The announcement came after Tom Ridge, the homeland security secretary, was called from a congressional hearing earlier today to attend an emergency meeting at the White House.
The F.B.I., the C.I.A. and the Department of Homeland Security are reportedly concerned about intercepted communications pointing to the likelihood of an anti-American attack. American counterterrorism officials have said in recent days that the bulk of intelligence pointed to possible strikes overseas.
"There is credible information that further terrorist attacks are being planned against unspecified targets in Saudi Arabia," Richard A. Boucher, the State Department spokesman, said.
The United States, Britain and Germany closed their embassies today in Saudi Arabia in response to the latest terror warnings.
The Federal Bureau of Investigation, in an advisory to state and local law enforcement agencies, said the bombings in Riyadh, Saudi Arabia, on May 12 showed that Al Qaeda remained "active and highly capable and able to hit U.S. and Western targets abroad as well as in the United States."
"Attacks against U.S. and Western targets overseas are likely," the bulletin said. "Attacks in the United States cannot be ruled out."
The terror alert, which had been raised to orange on March 17 at the outset of the Iraq war, was lowered to yellow on April 16 as major combat was ending.
A sense of new vulnerability to terrorism has risen sharply in recent days, spreading over a broad area, from the Middle East and North Africa to Malaysia. Because of the recent attacks in Saudi Arabia and Morocco, Britain's antiterrorist police chief said today that officers in his country would urgently review tactics to counter possible suicide attacks.
In Saudi Arabia, where officials said a new attack might be imminent, the United States, Britain and Germany said today that they were closing their embassies, consulates and trade missions. A similar warning had been issued in the weeks before the coordinated suicide bombings of May 12 that killed 34 people, including 8 Americans, in Riyadh.
"My gut feeling tells me something big is going to happen here or in America," Prince Bandar bin Sultan, the Saudi ambassador to the United States, told reporters. He referred to electronic intercepts about possible attacks in the United States in the United States or Saudi Arabia, saying there had been a "high level of chatter."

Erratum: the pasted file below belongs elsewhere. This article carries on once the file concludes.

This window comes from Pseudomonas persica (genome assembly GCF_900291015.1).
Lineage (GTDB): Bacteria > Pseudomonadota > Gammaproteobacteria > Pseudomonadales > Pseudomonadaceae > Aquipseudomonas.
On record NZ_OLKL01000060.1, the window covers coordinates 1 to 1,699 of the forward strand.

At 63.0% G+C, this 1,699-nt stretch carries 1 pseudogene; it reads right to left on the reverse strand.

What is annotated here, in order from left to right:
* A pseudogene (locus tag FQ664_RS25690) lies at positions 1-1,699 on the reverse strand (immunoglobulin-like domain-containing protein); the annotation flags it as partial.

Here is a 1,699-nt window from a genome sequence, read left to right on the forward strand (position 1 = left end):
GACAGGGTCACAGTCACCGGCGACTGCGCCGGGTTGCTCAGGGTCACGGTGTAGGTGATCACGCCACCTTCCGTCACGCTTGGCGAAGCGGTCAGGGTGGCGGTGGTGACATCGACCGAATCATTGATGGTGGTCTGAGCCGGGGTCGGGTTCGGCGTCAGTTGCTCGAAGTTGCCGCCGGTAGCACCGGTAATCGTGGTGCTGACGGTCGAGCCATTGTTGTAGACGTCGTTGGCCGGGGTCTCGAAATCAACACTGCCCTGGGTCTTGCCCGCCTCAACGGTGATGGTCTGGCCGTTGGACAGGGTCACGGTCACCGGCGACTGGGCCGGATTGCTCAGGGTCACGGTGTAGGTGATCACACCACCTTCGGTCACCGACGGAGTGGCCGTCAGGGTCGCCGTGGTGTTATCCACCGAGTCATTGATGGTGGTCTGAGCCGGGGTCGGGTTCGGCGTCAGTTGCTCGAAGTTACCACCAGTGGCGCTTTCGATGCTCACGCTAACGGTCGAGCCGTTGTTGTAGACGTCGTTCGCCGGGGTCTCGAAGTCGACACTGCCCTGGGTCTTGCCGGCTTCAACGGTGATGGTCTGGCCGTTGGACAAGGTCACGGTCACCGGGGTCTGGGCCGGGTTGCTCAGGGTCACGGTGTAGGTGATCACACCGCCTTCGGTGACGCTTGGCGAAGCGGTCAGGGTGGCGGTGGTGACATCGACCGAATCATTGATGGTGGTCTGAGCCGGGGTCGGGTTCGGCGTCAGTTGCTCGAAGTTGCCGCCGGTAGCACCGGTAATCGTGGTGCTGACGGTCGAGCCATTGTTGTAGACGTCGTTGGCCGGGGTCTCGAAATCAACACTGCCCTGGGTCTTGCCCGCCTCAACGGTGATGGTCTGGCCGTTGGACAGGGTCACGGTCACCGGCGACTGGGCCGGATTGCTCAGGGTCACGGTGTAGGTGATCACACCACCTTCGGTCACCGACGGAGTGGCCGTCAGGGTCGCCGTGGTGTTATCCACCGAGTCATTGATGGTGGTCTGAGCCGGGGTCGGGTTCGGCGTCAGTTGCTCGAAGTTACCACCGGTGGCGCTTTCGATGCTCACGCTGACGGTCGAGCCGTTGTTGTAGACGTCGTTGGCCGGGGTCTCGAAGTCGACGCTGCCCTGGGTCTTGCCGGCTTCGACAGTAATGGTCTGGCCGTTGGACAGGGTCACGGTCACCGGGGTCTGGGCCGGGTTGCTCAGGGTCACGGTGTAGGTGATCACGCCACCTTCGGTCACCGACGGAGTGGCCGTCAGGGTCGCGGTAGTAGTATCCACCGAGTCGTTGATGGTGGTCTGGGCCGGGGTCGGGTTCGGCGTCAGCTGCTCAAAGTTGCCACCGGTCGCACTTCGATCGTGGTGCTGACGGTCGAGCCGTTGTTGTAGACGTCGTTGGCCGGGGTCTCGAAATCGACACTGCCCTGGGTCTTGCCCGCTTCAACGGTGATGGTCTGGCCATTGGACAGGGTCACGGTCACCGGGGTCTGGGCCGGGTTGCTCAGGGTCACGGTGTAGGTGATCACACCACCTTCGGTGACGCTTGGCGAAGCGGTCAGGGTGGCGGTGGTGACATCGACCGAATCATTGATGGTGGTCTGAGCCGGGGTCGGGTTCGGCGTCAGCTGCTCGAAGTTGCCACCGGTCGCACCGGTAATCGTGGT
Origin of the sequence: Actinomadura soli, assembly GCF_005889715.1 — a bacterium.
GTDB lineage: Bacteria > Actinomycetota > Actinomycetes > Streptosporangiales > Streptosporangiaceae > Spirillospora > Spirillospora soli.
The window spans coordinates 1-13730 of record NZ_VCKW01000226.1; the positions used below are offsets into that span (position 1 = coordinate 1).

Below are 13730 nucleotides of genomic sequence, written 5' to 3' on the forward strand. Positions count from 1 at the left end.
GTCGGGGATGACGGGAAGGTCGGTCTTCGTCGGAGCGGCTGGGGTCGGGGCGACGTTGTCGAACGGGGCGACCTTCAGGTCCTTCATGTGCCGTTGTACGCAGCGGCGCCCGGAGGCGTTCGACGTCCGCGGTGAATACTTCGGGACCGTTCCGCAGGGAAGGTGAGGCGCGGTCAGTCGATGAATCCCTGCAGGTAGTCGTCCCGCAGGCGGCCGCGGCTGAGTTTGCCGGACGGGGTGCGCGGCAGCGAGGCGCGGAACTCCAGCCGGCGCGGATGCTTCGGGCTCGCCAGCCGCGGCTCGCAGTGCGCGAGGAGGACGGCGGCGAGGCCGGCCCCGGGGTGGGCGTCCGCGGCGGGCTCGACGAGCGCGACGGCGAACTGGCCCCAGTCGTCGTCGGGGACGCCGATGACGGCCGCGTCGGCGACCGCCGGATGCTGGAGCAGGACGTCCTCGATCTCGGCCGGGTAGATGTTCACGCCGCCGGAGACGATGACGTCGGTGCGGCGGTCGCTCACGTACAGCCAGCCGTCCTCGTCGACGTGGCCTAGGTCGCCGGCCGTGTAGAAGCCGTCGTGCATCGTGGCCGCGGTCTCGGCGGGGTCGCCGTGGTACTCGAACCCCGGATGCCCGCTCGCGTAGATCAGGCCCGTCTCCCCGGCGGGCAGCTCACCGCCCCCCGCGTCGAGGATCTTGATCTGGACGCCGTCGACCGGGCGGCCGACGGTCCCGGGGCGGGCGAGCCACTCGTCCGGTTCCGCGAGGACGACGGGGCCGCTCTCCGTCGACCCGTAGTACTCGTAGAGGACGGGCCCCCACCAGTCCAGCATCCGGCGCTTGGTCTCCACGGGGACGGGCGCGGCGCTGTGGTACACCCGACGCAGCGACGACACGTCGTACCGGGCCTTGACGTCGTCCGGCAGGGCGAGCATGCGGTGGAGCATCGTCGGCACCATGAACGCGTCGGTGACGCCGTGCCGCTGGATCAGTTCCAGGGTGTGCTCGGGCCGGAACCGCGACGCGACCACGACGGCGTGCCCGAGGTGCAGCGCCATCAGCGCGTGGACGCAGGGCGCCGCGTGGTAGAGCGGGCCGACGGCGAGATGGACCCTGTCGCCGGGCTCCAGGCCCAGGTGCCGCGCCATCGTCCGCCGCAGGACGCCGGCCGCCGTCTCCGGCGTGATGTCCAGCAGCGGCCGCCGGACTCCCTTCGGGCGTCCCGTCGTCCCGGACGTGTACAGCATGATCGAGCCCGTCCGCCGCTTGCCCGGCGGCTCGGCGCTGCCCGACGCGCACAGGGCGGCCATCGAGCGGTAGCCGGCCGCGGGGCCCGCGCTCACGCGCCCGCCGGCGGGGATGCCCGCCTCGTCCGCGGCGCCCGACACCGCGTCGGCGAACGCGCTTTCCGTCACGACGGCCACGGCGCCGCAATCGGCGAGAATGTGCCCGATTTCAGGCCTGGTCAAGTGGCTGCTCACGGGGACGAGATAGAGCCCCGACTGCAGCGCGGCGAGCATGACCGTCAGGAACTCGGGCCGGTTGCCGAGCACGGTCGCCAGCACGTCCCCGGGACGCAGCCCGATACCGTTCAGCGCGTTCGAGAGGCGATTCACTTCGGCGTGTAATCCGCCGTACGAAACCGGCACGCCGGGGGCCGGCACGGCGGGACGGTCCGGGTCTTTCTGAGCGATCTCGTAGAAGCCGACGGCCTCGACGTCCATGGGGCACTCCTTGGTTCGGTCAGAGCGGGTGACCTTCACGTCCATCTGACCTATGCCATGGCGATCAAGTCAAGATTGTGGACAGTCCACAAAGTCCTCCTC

There were continued warnings about travel to Kenya. Belgium joined other countries in warning its nationals against traveling there because of terrorist threats. Britain has suspended flights to and from the country.
Ari Fleischer, the White House spokesman, said the Bush administration now agreed with Saudi authorities that the Riyadh bombings were the work of Al Qaeda. In Jeddah, Saudi authorities said they had arrested three Qaeda members, and that the three were cooperating. It was unclear if they were linked to the Riyadh attacks.
Whether Al Qaeda might now be planning new attacks within the United States was unclear, Mr. Fleischer said.
He added, however, that "we have a determined group of enemies of freedom, who hate Westerners, who hate our values, who will do everything in their power, under the most difficult circumstances for them, to regroup to hit this country and to hit our friends."
While American and Saudi officials blamed Al Qaeda for the Saudi attacks, authorities said it remained unclear whether the terrorist network had any role in the attacks in Casablanca. The suicide bombers there were all Moroccans, police said.
Washington has issued a series of increasingly grave terrorism alerts for people traveling through or living in the Middle East, North Africa, the Gulf, East Africa and Southeast Asia. The strongest warnings were for Kenya, Saudi Arabia and Malaysia.
In Rabat, Interior Minister Mustapha Sahel of Morocco said that the Casablanca suicide bombers were linked to international terrorism. F.B.I. agents have joined in the investigation of the five almost simultaneous blasts. Sahel said the interrogation of two attackers who survived the explosions had established the link.